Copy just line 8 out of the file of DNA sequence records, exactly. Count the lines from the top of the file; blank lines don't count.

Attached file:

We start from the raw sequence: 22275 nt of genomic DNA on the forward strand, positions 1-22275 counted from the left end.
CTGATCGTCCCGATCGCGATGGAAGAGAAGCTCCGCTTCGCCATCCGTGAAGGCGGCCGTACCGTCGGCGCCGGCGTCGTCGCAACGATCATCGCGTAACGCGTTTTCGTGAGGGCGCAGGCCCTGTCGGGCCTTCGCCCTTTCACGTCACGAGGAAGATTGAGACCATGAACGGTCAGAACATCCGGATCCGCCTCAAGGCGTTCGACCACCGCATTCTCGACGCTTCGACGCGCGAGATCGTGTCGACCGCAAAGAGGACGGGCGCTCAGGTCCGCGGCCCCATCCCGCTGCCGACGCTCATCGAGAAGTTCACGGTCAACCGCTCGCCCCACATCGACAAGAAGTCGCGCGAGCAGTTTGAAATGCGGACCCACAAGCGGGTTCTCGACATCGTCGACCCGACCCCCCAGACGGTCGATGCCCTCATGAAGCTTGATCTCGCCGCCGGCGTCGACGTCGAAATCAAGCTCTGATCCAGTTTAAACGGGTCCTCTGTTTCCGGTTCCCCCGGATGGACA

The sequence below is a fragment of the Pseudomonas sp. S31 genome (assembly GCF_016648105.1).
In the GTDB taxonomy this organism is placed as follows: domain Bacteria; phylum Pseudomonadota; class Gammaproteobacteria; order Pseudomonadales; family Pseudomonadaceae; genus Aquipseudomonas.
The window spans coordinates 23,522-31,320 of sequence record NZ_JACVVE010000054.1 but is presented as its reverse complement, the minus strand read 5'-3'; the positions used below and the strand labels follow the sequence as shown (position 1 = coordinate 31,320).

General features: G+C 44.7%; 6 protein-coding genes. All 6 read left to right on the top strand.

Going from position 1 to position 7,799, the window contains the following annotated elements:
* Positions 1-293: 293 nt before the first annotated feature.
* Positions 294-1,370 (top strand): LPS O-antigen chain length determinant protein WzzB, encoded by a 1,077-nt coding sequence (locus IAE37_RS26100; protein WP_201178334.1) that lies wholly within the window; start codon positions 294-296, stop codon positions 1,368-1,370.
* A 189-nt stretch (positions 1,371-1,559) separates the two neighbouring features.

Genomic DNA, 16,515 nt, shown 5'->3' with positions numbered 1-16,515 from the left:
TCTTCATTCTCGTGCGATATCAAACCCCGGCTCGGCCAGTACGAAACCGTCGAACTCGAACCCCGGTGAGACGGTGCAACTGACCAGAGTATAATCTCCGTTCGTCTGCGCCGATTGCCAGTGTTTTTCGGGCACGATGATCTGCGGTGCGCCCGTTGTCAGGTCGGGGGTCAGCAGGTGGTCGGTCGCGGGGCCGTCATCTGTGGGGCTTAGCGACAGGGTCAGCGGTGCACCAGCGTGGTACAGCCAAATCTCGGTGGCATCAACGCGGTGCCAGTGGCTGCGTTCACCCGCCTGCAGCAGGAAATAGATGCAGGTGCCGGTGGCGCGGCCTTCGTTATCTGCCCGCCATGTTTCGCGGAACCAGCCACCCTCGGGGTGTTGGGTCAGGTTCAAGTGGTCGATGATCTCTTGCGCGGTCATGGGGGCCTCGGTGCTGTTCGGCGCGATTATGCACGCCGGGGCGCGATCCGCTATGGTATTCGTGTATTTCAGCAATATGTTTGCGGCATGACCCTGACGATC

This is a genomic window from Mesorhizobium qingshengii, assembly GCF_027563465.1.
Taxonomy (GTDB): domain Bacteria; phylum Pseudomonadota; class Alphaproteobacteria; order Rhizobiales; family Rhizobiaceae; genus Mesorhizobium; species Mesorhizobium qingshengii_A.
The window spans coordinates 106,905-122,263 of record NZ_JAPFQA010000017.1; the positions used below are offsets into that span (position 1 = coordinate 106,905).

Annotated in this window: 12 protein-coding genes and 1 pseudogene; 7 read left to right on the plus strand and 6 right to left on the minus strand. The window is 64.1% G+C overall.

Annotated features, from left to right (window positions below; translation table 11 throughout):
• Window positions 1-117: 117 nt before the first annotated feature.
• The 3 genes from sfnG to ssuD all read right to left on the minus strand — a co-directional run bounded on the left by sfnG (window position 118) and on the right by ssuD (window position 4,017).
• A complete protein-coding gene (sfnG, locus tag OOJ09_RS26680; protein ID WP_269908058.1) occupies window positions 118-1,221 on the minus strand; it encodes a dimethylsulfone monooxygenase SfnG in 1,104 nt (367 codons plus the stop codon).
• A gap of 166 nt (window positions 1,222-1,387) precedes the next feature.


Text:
* Positions 1-293: 293 nt before the first annotated feature.